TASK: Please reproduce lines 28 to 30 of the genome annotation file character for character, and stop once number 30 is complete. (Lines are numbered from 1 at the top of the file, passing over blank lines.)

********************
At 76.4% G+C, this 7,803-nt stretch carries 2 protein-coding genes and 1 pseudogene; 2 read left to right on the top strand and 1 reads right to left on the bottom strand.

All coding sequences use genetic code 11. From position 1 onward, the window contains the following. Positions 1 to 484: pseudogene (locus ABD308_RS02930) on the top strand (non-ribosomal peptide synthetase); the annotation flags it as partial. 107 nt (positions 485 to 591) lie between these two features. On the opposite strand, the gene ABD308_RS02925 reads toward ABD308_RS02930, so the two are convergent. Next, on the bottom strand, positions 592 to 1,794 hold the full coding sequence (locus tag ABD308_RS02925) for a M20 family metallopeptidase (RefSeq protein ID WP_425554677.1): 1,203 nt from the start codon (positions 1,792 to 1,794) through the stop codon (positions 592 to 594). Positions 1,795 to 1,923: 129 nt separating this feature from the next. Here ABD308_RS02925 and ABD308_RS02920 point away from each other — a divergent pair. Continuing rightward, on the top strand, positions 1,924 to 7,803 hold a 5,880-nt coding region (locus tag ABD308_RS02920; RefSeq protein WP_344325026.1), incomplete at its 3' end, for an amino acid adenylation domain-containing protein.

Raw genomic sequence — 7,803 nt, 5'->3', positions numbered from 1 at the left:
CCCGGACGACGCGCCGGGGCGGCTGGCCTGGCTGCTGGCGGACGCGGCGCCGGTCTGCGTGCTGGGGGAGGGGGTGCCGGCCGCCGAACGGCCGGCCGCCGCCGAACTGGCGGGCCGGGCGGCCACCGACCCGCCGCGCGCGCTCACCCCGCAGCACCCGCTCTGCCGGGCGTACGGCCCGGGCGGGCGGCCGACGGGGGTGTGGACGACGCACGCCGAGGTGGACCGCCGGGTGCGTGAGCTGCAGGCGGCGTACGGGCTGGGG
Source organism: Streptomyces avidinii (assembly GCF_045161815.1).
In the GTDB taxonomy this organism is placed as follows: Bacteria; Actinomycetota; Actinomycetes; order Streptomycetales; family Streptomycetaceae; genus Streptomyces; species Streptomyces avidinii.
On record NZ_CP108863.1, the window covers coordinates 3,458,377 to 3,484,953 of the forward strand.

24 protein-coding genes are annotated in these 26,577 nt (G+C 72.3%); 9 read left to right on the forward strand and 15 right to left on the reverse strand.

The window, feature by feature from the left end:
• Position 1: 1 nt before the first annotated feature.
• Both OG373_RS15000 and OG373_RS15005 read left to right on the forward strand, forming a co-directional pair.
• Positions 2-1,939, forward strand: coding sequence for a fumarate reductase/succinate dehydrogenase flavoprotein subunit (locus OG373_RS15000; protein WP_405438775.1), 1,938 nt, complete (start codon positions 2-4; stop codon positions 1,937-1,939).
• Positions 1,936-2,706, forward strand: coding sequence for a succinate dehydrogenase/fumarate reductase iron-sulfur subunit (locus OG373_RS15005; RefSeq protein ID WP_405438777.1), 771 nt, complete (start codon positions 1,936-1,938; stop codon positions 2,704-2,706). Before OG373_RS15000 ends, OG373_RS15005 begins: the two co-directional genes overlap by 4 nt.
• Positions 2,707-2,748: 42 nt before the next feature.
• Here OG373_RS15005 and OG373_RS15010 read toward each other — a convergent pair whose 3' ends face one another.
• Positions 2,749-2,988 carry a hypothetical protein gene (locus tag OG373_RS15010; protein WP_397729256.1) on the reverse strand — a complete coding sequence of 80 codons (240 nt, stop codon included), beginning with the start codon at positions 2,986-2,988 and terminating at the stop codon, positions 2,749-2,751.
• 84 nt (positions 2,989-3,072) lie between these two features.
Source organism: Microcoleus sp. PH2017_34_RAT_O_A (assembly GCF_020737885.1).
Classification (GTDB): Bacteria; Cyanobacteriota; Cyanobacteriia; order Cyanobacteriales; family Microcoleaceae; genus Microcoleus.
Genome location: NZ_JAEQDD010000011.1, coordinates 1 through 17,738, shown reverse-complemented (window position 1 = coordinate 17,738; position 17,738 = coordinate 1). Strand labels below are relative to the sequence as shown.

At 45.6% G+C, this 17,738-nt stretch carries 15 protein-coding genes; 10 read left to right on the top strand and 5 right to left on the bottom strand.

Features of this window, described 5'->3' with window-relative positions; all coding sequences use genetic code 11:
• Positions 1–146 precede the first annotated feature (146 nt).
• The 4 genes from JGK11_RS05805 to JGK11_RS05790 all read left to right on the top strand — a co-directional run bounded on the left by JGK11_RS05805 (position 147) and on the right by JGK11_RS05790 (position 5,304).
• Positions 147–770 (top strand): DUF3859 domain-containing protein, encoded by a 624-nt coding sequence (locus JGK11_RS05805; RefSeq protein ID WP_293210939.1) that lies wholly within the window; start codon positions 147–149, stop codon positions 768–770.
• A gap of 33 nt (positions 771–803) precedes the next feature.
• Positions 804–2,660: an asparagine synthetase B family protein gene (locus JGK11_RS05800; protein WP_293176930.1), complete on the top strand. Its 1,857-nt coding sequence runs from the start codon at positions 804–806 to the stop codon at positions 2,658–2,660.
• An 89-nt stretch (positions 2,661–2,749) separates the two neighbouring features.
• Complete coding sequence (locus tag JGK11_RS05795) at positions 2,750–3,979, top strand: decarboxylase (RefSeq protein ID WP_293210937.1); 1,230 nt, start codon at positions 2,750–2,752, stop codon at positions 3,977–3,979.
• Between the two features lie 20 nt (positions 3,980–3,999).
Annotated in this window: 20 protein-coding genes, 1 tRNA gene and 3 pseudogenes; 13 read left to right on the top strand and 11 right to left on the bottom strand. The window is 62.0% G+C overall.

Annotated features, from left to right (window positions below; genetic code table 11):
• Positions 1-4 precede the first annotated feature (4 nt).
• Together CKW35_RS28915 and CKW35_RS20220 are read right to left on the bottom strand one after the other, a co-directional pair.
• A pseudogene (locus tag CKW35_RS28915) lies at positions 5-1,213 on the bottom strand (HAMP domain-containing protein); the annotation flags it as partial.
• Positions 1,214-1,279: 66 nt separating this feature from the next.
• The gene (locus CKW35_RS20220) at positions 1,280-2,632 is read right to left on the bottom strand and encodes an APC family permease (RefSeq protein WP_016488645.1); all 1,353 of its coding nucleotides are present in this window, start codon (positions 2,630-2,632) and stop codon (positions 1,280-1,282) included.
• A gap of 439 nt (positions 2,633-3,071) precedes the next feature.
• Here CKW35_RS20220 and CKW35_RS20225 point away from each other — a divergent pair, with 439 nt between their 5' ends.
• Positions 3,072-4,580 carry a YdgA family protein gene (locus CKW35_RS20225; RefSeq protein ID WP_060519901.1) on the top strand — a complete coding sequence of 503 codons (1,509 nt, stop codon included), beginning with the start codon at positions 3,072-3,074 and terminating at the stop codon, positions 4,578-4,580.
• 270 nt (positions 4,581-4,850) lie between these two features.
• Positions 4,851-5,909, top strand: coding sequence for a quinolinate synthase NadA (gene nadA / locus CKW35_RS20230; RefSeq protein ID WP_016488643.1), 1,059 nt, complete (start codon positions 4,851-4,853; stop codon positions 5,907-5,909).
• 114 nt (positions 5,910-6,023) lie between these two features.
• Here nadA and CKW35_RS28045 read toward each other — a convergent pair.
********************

• An 89-nt stretch (positions 2,661–2,749) separates the two neighbouring features.
• Complete coding sequence (locus tag JGK11_RS05795) at positions 2,750–3,979, top strand: decarboxylase (RefSeq protein ID WP_293210937.1); 1,230 nt, start codon at positions 2,750–2,752, stop codon at positions 3,977–3,979.
• Between the two features lie 20 nt (positions 3,980–3,999).